I have a docker-compose.yml similar to:



            Answered 2021-Jun-13 at 21:06

            The right way to accomplish this is to write a custom docker file to and address it by docker compose.

            Here is an example:

            docker-compose file fragment*



            Docker: EACCES: permission denied, mkdir '/app/node_modules/.cache'
            Asked 2021-Jun-13 at 20:05

            I encountered a permission error while trying to build a docker container in a React app.
            I tried to make use of the community answers, but didn't help.
            Following related discussion I tried:

            • I get the current user: id -un
            • tried this: sudo chown -R myUser:myUser /usr/local/lib/node_modules
            • this also threw the same error: sudo chown -R ownerName: /usr/local/lib/node_modules
            • same with this: sudo chown -R $USER /usr/local/lib/node_modules
            • adding a user didn't help: sudo chown -R $USER /app/node_modules
            • tried to give permission installing this: sudo npm install -g --unsafe-perm=true --allow-root
            • another try was to remove node_modules and install specifying sudo: sudo npm install

            Adding this to docker-compose file, didn't help either:



            Answered 2021-May-22 at 09:36

            You shouldn't be mounting your volumes. These lines should be removed from your docker-compose



            DPDK Compilation fails inside WSL2 Docker Desktop's containers
            Asked 2021-Jun-13 at 14:09

            I can't compile DPDK inside a docker container, running under WSL2 as VM (and windows 10 as the host machine).


            Trying to compile DPDK locally inside a wsl-container some DPDK lib that used to be built on remote native linux machines.

            The Dockerfile running the compilation had installed kernel headers, GNU toolchain and other various dependencies. The distribution is CentOS7.

            The containers are managed by Docker Desktop

            Versions are useless information here.

            The Problem

            Similar problems across DPDK versions. In DPDK 20.11, using the meason build-system, the file kernel/linux/

            ../kernel/linux/ ERROR: Problem encountered: Cannot compile kernel modules as requested - are kernel headers installed?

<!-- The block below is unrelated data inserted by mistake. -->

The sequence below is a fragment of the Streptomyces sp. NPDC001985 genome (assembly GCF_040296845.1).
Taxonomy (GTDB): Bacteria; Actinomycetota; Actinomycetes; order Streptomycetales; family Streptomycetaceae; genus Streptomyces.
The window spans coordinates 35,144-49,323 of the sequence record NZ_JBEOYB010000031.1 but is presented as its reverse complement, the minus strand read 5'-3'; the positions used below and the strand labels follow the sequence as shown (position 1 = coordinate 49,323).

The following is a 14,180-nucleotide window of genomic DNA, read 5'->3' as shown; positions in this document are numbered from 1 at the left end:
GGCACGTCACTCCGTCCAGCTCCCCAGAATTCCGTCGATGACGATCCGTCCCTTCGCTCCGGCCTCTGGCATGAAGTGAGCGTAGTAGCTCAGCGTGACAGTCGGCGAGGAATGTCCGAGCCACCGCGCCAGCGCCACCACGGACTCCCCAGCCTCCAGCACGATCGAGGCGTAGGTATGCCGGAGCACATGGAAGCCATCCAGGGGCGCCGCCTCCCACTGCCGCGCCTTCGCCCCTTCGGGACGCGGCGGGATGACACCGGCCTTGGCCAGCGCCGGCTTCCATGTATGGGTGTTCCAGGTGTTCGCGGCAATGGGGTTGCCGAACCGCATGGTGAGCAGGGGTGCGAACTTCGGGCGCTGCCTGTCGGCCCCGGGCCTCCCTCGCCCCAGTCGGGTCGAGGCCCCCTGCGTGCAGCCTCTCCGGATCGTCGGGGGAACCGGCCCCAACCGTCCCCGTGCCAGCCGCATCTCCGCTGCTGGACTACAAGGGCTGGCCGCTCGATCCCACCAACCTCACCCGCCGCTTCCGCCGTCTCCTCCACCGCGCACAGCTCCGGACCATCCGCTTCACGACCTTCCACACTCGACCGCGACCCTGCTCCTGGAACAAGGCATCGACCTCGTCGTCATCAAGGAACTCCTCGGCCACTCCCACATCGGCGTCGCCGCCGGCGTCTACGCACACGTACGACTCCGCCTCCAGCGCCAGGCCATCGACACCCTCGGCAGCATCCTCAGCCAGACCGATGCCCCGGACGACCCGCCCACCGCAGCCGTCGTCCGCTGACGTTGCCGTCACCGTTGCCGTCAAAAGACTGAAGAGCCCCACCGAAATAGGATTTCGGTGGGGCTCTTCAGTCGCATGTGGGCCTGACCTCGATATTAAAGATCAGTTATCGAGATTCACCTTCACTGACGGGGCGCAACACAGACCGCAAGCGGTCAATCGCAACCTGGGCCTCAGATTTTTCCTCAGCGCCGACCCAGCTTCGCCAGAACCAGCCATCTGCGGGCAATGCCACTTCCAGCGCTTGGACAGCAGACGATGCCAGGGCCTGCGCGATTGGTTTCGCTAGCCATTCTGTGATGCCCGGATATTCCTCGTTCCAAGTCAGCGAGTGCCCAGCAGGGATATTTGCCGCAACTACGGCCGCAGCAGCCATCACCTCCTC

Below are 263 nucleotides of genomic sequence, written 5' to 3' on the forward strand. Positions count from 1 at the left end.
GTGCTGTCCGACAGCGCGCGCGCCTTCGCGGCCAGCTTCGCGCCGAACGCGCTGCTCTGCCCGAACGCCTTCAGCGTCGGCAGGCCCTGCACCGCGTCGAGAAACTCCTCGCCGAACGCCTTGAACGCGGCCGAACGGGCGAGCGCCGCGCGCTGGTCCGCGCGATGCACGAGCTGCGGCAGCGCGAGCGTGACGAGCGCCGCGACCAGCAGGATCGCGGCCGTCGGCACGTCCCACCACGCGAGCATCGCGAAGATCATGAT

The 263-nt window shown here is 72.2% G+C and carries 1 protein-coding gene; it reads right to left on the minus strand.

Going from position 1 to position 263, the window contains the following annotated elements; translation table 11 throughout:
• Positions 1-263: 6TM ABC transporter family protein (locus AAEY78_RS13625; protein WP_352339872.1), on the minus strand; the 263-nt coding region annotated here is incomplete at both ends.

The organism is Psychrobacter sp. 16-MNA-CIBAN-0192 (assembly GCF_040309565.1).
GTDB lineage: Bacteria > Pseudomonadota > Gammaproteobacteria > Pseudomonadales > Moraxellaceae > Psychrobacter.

If I compile different DPDK versions of DPDK or building using other build-systems (makefiles), I am getting variants of the same error.



            Answered 2021-Jun-11 at 19:36

            Inside your /lib/modules has no entry with WSL2 "uname -r" output

            Although WSL2 has /lib/modules/5.4.72-microsoft-standard-WSL2 (as a softlink), this soft link does not appear in the container.

            The solution is adding this line to the Dockerfile*:



            Define specific docker-compose file to use for AWS Elastic Beanstalk Deployment
            Asked 2021-Jun-13 at 04:53

            Before I run eb create command, how can I tell Elastic Beanstalk to use a DIFFERENT docker-compose file?

            For example, my project directory:



            Answered 2021-Jun-12 at 22:39

            You can't do this from command level. But I guess you could write container_commands script to rename your docker-compose file from to docker-compose.yml:

            You can use the container_commands key to execute commands that affect your application source code. Container commands run after the application and web server have been set up and the application version archive has been extracted, but before the application version is deployed.

            UPDATE 12 Jun 2021

            I tried to replicate the issue using simplified setup with just and Docker running on 64bit Amazon Linux 2 3.4.1 EB platform.




            docker run immediately returns and does not show output of
            Asked 2021-Jun-12 at 20:59

            I have a simple file with this: echo "hello" (with or without #!/bin/bash it gives the same error)

            this command immediately returns even though there is a in this place in the container:



            Answered 2021-Jun-12 at 20:59

            When you run an image, --entrypoint needs to be before the image name.


            Community Discussions, Code Snippets contain sources that include Stack Exchange Network